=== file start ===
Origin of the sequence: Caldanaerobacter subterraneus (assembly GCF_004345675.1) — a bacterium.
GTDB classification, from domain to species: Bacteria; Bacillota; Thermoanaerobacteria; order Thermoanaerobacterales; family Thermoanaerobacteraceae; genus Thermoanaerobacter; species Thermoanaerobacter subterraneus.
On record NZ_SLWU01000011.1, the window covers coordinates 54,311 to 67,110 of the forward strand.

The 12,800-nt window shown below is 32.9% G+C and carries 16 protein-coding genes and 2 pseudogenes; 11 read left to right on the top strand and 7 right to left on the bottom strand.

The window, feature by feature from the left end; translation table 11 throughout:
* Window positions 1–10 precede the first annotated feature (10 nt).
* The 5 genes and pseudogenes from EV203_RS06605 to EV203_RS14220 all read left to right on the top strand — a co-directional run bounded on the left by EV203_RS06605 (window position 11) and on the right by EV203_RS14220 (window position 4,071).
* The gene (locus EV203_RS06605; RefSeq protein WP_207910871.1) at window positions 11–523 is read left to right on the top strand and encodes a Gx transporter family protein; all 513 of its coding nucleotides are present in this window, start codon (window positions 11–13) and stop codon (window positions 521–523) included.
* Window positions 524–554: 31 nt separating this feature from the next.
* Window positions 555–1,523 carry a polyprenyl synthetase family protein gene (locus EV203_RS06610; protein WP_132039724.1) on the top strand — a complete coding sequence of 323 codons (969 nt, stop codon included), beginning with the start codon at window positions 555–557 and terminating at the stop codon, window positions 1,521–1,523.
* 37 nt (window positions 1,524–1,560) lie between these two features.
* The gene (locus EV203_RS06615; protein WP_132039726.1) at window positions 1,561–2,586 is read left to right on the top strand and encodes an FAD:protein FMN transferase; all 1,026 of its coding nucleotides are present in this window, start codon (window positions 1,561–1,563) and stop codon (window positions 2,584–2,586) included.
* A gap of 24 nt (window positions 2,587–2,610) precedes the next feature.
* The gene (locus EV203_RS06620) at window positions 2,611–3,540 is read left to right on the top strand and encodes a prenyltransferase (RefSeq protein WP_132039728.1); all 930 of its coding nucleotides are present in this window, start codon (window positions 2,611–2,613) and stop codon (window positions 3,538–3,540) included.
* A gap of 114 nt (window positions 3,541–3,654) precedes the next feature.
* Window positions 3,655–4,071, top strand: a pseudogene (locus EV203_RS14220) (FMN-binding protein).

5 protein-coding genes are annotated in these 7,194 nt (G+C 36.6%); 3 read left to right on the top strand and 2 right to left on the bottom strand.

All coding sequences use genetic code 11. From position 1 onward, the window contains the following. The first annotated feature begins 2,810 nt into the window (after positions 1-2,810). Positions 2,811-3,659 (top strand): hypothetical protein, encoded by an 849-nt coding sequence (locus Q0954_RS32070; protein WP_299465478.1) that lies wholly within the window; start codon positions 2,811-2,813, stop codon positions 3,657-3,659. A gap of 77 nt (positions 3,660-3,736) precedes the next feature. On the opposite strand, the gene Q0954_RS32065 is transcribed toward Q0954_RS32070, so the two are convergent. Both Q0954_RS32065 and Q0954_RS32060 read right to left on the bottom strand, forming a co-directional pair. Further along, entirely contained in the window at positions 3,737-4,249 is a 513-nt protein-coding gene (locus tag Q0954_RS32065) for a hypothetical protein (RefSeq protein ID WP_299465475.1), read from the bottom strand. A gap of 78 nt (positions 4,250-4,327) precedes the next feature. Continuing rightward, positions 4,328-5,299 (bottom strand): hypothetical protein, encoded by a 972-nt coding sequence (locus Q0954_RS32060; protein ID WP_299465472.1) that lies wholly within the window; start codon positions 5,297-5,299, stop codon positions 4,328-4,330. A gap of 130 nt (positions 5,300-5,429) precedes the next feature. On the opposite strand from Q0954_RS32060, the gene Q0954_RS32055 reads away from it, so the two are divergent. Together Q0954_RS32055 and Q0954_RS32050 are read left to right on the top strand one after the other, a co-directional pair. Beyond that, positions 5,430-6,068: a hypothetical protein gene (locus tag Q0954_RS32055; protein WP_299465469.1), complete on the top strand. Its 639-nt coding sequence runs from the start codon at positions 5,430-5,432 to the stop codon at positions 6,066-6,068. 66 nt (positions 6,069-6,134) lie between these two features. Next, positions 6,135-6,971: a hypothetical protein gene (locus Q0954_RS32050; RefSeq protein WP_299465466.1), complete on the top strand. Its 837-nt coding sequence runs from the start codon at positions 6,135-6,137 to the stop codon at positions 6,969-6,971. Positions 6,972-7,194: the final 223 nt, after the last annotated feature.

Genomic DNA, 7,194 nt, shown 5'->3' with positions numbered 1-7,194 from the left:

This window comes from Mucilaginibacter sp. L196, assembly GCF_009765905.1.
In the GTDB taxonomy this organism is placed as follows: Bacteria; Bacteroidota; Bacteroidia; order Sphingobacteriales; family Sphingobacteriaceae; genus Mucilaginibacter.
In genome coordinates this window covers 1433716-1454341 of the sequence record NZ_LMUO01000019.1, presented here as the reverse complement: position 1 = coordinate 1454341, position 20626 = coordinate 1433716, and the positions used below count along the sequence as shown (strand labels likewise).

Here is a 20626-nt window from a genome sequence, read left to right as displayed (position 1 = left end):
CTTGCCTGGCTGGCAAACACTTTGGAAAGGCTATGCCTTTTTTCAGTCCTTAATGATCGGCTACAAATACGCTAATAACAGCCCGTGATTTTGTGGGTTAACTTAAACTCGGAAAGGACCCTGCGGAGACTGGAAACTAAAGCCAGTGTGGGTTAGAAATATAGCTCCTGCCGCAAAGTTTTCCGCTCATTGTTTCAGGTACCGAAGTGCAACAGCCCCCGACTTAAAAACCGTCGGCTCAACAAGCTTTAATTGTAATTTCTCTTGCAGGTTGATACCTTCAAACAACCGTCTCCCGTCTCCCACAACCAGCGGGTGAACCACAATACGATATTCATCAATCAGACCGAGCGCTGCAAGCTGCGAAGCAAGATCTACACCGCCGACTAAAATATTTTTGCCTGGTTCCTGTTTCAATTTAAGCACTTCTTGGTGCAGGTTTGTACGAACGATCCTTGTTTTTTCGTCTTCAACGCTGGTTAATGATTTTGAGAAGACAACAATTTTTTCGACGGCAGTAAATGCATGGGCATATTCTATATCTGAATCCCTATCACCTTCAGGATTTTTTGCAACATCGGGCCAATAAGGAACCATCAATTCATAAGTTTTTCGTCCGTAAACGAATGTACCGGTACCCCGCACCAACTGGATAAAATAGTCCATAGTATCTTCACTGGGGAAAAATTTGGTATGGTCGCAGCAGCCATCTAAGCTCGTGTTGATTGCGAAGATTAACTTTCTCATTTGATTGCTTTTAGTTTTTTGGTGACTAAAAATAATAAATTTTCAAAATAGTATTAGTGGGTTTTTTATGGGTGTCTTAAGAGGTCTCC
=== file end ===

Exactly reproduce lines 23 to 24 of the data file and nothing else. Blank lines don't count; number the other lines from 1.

Here is a 20626-nt window from a genome sequence, read left to right as displayed (position 1 = left end):
CTTGCCTGGCTGGCAAACACTTTGGAAAGGCTATGCCTTTTTTCAGTCCTTAATGATCGGCTACAAATACGCTAATAACAGCCCGTGATTTTGTGGGTTAACTTAAACTCGGAAAGGACCCTGCGGAGACTGGAAACTAAAGCCAGTGTGGGTTAGAAATATAGCTCCTGCCGCAAAGTTTTCCGCTCATTGTTTCAGGTACCGAAGTGCAACAGCCCCCGACTTAAAAACCGTCGGCTCAACAAGCTTTAATTGTAATTTCTCTTGCAGGTTGATACCTTCAAACAACCGTCTCCCGTCTCCCACAACCAGCGGGTGAACCACAATACGATATTCATCAATCAGACCGAGCGCTGCAAGCTGCGAAGCAAGATCTACACCGCCGACTAAAATATTTTTGCCTGGTTCCTGTTTCAATTTAAGCACTTCTTGGTGCAGGTTTGTACGAACGATCCTTGTTTTTTCGTCTTCAACGCTGGTTAATGATTTTGAGAAGACAACAATTTTTTCGACGGCAGTAAATGCATGGGCATATTCTATATCTGAATCCCTATCACCTTCAGGATTTTTTGCAACATCGGGCCAATAAGGAACCATCAATTCATAAGTTTTTCGTCCGTAAACGAATGTACCGGTACCCCGCACCAACTGGATAAAATAGTCCATAGTATCTTCACTGGGGAAAAATTTGGTATGGTCGCAGCAGCCATCTAAGCTCGTGTTGATTGCGAAGATTAACTTTCTCATTTGATTGCTTTTAGTTTTTTGGTGACTAAAAATAATAAATTTTCAAAATAGTATTAGTGGGTTTTTTATGGGTGTCTTAAGAGGTCTCC